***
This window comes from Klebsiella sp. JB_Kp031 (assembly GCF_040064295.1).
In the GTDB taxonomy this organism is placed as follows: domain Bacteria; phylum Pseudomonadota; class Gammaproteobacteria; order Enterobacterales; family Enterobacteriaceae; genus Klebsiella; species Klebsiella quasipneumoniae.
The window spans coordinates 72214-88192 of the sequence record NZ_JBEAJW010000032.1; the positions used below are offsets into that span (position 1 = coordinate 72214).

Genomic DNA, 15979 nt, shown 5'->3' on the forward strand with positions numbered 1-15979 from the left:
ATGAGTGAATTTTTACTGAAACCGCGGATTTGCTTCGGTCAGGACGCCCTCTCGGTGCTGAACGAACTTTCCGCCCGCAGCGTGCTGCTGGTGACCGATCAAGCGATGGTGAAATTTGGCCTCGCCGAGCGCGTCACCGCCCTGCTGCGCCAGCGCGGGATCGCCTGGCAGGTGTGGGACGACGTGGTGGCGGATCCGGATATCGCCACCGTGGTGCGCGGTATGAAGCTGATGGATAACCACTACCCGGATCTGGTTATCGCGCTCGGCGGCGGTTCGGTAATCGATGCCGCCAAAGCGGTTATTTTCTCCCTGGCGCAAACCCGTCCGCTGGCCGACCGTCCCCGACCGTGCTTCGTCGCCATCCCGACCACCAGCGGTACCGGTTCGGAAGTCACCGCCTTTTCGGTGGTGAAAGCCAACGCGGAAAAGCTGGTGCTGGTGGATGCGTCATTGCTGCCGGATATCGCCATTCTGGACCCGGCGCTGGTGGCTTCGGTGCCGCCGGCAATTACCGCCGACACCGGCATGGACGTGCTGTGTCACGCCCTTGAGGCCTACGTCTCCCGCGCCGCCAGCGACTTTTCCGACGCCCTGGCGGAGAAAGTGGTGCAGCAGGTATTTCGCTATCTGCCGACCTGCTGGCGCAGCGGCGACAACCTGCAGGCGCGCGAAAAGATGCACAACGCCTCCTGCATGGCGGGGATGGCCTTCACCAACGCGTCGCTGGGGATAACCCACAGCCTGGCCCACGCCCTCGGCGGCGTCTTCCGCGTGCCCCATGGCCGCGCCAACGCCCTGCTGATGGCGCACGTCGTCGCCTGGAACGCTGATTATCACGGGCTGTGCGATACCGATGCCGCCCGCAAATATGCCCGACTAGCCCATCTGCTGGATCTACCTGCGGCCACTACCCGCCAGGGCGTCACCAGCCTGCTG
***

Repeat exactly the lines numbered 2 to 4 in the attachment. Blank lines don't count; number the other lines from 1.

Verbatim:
In the GTDB taxonomy this organism is placed as follows: domain Bacteria; phylum Pseudomonadota; class Gammaproteobacteria; order Enterobacterales; family Enterobacteriaceae; genus Klebsiella; species Klebsiella quasipneumoniae.
The window spans coordinates 72214-88192 of the sequence record NZ_JBEAJW010000032.1; the positions used below are offsets into that span (position 1 = coordinate 72214).

Genomic DNA, 15979 nt, shown 5'->3' on the forward strand with positions numbered 1-15979 from the left: